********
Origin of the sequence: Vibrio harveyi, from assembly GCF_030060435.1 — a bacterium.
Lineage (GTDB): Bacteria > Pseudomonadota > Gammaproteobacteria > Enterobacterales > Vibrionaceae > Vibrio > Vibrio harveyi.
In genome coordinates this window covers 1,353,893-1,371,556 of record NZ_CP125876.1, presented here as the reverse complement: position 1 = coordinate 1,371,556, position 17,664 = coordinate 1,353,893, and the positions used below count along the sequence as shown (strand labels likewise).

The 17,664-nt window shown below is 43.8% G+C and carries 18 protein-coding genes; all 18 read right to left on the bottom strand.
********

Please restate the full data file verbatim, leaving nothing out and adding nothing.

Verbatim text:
Origin of the sequence: Vibrio harveyi, from assembly GCF_030060435.1 — a bacterium.
Lineage (GTDB): Bacteria > Pseudomonadota > Gammaproteobacteria > Enterobacterales > Vibrionaceae > Vibrio > Vibrio harveyi.
In genome coordinates this window covers 1,353,893-1,371,556 of record NZ_CP125876.1, presented here as the reverse complement: position 1 = coordinate 1,371,556, position 17,664 = coordinate 1,353,893, and the positions used below count along the sequence as shown (strand labels likewise).

The 17,664-nt window shown below is 43.8% G+C and carries 18 protein-coding genes; all 18 read right to left on the bottom strand.